Love, defined by the media, is easy. What misses the mark 364 days of the year hits its heart's target with a Hallmark card, chocolates, and roses in that 24-hour period called Valentine's Day. Sadly, if that's all there is, that's about how long love lasts.
Mysterious St. Valentine was martyred in the 3rd century A.D., an experience shared emotionally by many on his namesake day. One legend says the saint fell in love with his jailor's daughter and, just before his death, wrote his feelings for her, signing, "From your Valentine." Ah, the founding of greeting card companies! The pressure! More than 8 million Americans admit to sending themselves Valentine's gifts. According to the website, "history.com," 85 percent of all valentines are purchased by women.
Perhaps that statistic has less to do with romance than the default position of females. In the September 2009 Ladies' Home Journal, Jeannie Ralston wrote that gender stereotypes still dictate that women occupy "one of the most demanding and thankless jobs around." She labels it the "domestic decider/social director."
It requires her to remember all the special notes, gifts and phone calls. Women, holding half the nation's jobs and perhaps soon to outnumber men in the workforce, are tired of hearing, "Did you send Mom's birthday card?" If he can ask, he can do.
Even in the animal kingdom male bravado may be less endearing than just delivering the goods. In a two-summer (2007-2008), University of California study, Megan Wyman and others used hand-held, sound-level meters to come up with this: Among 325 wild bison the quietest bulls scored more mates. Whether this applies to humans is up for grabs. The curious male might watch "What Women Want," but unless he looks like Mel Gibson, the rewards are doubtful.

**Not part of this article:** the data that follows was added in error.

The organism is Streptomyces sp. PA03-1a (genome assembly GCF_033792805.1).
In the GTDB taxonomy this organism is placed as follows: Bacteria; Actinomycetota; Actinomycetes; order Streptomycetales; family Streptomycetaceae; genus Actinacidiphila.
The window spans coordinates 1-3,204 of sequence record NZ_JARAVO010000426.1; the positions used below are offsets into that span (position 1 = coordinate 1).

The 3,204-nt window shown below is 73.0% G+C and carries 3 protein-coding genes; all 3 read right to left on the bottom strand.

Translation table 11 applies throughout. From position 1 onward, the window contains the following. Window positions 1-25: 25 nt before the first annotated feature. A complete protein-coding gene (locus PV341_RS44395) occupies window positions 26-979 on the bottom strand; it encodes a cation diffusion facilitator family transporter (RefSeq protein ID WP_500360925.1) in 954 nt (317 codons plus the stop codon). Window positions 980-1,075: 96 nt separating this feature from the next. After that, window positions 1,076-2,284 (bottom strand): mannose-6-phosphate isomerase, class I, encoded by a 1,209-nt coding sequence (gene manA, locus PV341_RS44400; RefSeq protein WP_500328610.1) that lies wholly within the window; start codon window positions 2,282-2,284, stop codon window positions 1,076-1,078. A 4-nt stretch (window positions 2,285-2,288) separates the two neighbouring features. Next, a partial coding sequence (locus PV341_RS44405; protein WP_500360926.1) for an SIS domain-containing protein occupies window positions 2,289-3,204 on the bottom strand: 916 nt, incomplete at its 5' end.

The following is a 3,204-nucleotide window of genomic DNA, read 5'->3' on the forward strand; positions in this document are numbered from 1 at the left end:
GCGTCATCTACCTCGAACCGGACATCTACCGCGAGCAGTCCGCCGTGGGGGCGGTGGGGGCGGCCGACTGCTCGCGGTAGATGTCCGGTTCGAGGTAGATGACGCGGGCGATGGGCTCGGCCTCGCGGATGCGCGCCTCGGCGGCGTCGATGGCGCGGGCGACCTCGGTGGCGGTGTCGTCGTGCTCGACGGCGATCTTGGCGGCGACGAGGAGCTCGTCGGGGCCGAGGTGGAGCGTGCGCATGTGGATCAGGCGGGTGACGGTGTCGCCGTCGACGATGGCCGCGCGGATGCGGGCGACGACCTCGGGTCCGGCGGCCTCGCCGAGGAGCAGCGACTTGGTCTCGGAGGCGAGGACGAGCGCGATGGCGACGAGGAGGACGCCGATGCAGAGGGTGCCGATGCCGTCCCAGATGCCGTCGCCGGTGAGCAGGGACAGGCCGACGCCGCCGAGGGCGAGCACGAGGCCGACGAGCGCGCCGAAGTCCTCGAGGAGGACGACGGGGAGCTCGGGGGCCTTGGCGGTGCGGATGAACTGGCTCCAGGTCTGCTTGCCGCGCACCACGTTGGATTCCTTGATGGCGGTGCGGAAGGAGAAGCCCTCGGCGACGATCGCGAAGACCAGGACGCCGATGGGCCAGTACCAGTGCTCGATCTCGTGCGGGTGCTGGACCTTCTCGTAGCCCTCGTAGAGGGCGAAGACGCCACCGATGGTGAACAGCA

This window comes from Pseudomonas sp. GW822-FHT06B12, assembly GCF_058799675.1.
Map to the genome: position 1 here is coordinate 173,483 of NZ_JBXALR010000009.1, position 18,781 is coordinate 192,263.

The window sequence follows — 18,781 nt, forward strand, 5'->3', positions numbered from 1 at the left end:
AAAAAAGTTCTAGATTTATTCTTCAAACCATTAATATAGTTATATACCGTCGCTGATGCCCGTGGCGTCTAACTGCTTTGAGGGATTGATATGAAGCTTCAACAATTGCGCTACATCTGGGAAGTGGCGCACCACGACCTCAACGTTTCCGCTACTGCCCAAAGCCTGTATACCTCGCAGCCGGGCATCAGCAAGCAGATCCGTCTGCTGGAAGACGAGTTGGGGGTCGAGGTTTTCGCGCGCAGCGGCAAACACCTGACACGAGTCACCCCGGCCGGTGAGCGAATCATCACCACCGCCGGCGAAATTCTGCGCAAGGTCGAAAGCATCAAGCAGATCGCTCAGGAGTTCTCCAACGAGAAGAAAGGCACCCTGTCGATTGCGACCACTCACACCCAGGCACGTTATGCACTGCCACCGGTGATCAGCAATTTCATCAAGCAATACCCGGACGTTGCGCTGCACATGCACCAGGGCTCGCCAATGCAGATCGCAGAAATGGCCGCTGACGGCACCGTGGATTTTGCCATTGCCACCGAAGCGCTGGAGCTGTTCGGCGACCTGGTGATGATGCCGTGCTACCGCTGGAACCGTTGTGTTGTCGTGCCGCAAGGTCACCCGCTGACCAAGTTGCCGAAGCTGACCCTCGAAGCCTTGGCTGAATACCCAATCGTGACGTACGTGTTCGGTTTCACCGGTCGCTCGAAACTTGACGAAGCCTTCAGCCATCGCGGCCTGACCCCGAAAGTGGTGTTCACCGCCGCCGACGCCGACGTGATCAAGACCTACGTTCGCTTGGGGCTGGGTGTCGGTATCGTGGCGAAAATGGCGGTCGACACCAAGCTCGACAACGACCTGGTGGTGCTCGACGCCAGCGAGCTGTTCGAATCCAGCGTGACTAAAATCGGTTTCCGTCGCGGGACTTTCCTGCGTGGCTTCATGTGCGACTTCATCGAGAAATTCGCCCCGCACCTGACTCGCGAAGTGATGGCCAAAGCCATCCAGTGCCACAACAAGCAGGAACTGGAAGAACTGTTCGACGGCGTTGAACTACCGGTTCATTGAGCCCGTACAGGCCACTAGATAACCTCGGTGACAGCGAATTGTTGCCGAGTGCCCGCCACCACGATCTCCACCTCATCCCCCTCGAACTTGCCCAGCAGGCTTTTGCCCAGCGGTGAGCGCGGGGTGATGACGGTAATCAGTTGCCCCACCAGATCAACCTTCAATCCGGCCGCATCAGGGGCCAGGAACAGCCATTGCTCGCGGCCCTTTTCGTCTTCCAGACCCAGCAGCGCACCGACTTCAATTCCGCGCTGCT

In October 2008 research from the University of Rochester in New York verified what women know: The color red attracts men. The study's male author, Andrew Elliot, concluded that male preferences are in a word, "primitive." New research reveals the male Y chromosome, which determines gender, is evolving faster than the rest of the human genetic code. However, Seth Borenstein, Associated Press science writer, wrote in January 2010: "It doesn't necessarily mean men themselves are more evolved."
The so-called "battle of the sexes" mirrors the human condition. We search for love in the wrong places and come up with the wrong answers. In "The Decider," Ralston admits many women vacillate in their "wants." They love the power and control of their domestic, decider-director position, but hate the helplessness it allows in men.
Admittedly, people want it all, and "all" is hard to define. A man might try this valentine message: "You called, you cried, you shattered my deafness, you sparkled, you blazed, you drove away my blindness, you shed your fragrance, and I drew in my breath, and I pant for you." It was written by one of the world's greatest womanizers, "after" he gave up women. St. Augustine wrote this to the God who lifted him out of despair. And that God sends "all" to all in a matchless valentine: "God is love" (1 John 4:8).
Finding truth requires the right starting point. That is the quest of this column. If you are a seeker of simple truth, we can find it together-side-by-side.